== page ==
On dealing with players who don't want to follow the rules: "The fact of the matter is that if they could take care of their business, they would've, and they wouldn't be here. The fact of the matter is, they need that structure, they need the discipline to help get them focused on getting their academic credentials to where they need to be and to change some of their personal habits that have probably held them back in succeeding academically. I've been here since '97 and I can count on my hands the number of guys we've had that truly couldn't get it academically. Almost all of them come in here with the ability, they just have terrible habits or have not been made to work, not been instructed on how to study, how to manage their time. The structure of what we do just helps make that lesson a little bit easier."

On what the GMC experience does for his players: "We teach them a lot about being successful, and it's a lot of little things. Sometimes it seems very mundane. The fact of the matter is by the time they're through here, a lot of those things become habit, and they're good habits to have as they go through the rest of their lives."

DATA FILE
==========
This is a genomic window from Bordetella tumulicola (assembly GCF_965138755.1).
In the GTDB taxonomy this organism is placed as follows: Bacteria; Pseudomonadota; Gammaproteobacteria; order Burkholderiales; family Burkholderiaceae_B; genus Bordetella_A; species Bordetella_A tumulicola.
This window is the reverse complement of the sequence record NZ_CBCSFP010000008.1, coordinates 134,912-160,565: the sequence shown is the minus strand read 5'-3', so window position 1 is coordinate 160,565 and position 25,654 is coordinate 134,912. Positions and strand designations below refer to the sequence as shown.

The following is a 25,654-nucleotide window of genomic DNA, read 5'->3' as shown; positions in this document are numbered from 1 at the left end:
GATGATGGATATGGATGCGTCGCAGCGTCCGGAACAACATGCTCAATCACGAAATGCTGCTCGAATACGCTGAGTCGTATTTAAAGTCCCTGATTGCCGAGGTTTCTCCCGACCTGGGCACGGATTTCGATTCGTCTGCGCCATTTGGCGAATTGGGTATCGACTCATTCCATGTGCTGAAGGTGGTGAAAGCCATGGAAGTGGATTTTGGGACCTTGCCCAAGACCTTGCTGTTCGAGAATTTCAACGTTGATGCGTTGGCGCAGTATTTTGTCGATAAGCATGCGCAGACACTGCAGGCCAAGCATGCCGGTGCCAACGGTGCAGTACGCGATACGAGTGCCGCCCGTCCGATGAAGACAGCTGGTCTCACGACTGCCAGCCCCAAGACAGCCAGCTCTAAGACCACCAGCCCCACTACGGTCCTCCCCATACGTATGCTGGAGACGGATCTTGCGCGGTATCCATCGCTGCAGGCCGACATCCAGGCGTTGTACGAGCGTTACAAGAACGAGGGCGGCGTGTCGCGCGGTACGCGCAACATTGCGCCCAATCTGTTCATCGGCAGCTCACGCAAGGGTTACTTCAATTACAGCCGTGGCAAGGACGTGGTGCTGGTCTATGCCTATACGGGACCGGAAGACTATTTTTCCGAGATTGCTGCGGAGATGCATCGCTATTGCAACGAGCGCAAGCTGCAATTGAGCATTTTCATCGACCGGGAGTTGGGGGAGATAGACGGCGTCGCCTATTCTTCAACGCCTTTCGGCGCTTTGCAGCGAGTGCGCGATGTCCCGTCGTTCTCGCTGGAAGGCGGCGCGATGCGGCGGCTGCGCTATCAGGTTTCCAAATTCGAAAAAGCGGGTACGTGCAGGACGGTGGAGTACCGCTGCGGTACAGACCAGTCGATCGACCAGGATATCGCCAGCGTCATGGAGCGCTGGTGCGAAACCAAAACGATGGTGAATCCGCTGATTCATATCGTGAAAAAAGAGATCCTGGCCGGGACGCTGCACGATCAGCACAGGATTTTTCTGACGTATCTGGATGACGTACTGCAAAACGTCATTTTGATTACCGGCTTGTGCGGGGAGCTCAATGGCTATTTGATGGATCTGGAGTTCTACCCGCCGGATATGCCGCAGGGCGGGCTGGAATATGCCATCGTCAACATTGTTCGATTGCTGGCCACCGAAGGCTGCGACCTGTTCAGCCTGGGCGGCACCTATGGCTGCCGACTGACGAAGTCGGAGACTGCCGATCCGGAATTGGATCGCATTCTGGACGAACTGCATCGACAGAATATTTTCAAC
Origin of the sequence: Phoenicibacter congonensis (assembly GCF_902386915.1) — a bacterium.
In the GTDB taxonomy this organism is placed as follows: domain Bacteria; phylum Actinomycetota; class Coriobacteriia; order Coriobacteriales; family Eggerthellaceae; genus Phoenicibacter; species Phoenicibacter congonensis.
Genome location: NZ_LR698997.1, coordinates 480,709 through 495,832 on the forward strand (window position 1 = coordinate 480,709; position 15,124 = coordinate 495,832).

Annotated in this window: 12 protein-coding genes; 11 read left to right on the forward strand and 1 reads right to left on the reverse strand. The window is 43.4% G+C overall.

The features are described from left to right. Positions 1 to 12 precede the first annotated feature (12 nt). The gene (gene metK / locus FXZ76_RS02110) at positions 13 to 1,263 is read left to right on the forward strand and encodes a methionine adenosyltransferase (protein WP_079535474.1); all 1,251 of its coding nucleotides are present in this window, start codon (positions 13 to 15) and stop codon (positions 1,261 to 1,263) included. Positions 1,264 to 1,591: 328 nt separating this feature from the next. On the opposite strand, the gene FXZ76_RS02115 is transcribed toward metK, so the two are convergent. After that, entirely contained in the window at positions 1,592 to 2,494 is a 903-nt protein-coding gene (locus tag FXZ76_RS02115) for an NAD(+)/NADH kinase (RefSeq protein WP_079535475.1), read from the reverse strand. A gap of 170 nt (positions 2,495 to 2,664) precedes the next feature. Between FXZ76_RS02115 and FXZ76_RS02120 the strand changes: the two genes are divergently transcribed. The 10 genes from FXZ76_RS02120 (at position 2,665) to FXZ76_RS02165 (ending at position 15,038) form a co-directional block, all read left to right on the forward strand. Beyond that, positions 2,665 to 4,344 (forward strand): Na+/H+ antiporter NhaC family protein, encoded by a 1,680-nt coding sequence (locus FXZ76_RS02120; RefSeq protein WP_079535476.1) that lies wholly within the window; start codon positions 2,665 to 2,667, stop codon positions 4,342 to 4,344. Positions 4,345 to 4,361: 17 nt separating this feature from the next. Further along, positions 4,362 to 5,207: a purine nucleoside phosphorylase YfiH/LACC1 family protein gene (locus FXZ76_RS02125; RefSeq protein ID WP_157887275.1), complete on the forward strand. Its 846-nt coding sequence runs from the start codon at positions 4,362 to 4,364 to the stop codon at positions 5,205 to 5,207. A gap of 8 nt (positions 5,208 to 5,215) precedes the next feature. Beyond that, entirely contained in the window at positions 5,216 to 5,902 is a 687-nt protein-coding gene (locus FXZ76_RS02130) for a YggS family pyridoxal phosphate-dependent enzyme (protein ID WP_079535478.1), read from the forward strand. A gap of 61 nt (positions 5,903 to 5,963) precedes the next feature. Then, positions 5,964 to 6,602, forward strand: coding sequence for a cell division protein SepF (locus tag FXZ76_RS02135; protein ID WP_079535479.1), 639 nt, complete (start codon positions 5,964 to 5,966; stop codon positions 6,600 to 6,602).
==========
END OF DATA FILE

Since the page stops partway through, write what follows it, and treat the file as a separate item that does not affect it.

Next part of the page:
On how GMC's skills translate to Division I:
"When you're used to working hard and you're used to being accountable for what you're doing and what you're not doing, and you're used to accepting responsibility, it's going to be an easy transition. Learning the scheme and learning to play football is the easy part. It's the other things that get in the way of young men accomplishing what they want to."

On the military training players receive at GMC: "Everything they do over there is military training. Every second they have their uniform on, they consider that military training. It's a lot more about accountability and responsibility. Actual military stuff, marching, they don't spend a lot of time on that. But they do spend a lot of time on learning how to handle and accept responsibility and accountability, and it pays dividends for these guys."